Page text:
SHAH ALAM: The government will soon announce a new policy for developers to incorporate solar photovoltaics (PV) systems in new buildings.
Energy, Science, Technology, Environment and Climate Change minister Yeo Bee Yin said the move was part of efforts to encourage more use of solar PVs in the country.
According to her, the country boasts vast rooftop spaces where solar PV systems can be installed with the aim of reducing electricity usage.
“Malaysia has about 3.2 million landed houses, 450,000 shoplots, 21,000 standalone factories and 1,000 shopping complexes. That is a lot of rooftop space.
“That is why the government is encouraging solar PV panels on rooftops instead of having it mounted on the ground, as the land can be used for other purposes.
“Roofs cannot be used for anything else except to collect dust. So it can be utilised to produce electricity. We foresee the early adopters of NEM (Net Energy Metering) system will be industrial and commercial corporations with large rooftop spaces before it trickles down to domestic use,” she said.
Yeo also encouraged households to install solar PV systems at their properties where they can turn into “pro-sumers” (producer-consumers) of electricity.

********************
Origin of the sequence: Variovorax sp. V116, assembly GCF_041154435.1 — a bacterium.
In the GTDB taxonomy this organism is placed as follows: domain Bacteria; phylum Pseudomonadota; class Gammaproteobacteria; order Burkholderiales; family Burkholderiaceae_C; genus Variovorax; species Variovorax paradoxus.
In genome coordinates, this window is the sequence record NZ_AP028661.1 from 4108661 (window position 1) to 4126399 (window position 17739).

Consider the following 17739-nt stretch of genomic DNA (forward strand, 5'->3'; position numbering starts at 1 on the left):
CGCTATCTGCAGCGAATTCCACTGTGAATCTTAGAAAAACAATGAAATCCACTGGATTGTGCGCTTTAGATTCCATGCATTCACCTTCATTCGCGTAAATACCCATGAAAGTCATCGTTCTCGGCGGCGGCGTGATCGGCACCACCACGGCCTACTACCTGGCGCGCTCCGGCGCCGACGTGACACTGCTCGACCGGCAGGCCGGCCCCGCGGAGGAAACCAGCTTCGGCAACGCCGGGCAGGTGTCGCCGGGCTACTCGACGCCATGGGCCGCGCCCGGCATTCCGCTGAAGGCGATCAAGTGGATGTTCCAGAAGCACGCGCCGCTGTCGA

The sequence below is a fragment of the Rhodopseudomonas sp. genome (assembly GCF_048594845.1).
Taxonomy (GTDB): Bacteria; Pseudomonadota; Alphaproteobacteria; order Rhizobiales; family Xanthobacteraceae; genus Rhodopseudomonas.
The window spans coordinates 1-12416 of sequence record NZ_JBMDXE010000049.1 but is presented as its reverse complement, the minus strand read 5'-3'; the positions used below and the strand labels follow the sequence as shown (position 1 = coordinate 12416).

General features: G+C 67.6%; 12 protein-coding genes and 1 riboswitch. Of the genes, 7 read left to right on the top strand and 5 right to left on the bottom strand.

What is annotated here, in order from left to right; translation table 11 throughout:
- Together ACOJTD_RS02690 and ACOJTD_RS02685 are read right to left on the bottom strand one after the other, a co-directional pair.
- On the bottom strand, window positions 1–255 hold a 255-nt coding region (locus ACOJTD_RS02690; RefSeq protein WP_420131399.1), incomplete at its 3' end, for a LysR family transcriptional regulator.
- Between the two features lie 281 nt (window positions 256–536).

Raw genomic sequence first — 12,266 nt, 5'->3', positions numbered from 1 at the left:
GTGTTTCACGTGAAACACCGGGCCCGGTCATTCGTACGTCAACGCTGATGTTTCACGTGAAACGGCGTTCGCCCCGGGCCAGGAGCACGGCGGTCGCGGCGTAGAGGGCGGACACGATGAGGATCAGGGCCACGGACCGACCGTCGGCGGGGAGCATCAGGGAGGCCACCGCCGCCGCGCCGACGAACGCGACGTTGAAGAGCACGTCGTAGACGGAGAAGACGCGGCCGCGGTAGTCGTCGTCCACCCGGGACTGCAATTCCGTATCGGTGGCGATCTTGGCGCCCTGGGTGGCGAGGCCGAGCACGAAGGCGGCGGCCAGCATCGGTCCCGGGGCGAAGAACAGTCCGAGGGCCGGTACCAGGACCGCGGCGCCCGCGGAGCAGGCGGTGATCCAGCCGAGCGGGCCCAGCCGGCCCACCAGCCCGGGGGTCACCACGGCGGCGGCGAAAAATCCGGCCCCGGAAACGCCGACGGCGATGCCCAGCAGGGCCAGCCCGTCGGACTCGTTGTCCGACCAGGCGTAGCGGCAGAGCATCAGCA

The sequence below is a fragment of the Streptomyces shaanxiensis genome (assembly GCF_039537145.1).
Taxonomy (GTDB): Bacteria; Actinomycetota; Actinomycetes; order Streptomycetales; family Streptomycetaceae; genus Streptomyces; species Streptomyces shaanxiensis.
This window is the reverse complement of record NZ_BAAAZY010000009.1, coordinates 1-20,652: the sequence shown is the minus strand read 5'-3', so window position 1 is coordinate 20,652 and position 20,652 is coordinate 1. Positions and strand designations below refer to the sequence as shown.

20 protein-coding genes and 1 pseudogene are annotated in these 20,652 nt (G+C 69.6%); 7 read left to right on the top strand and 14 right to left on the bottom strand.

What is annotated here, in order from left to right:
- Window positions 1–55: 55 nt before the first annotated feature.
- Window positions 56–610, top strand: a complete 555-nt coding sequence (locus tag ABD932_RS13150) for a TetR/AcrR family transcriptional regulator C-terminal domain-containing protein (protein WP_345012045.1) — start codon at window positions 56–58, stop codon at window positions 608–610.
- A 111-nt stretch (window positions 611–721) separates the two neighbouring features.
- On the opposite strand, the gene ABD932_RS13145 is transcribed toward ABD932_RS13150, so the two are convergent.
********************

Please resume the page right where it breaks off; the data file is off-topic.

“We expect go-green advocates and environmentalists to use the system once the market matures.
“They have a choice of whether they want to buy electricity from Tenaga Nasional Berhad or produce it themselves. Instead of becoming a consumer, you can be a prosumer,” she said at the launch of Malaysia’s largest rooftop solar PV project under the NEM Scheme: 2.5 MW PV system by Goodyear today.
According to Yeo, the government’s efforts to encourage the use of solar photovoltaics (PV) was paying off, as Malaysia has emerged as the third largest manufacturer in the world, providing employment opportunities in the engineering, technical sectors as well as service providers in the industry.
“We are Asean region’s biggest solar photovoltaics (PV) employer, as announced by the International Renewable Energy Agency (IRENA) recently.
“More than 54,300 local Malaysians have been hired to work in the industry since 2011 till now. That is good news.
“I am confident that with the NEM Scheme introduced by the government which encourages more usage of solar PV, there will be more jobs created in the future,” she said.
Yeo added apart from boosting the economy, the use of solar PV also helps consumers to save electricity and sustain the environment.
Some of the huge solar PV manufacturing players in the country have plants in Cyberjaya, Kulim, as well as Sarawak.
*** SOURCE: This article first appeared on New Straits Times written by Dawn Chan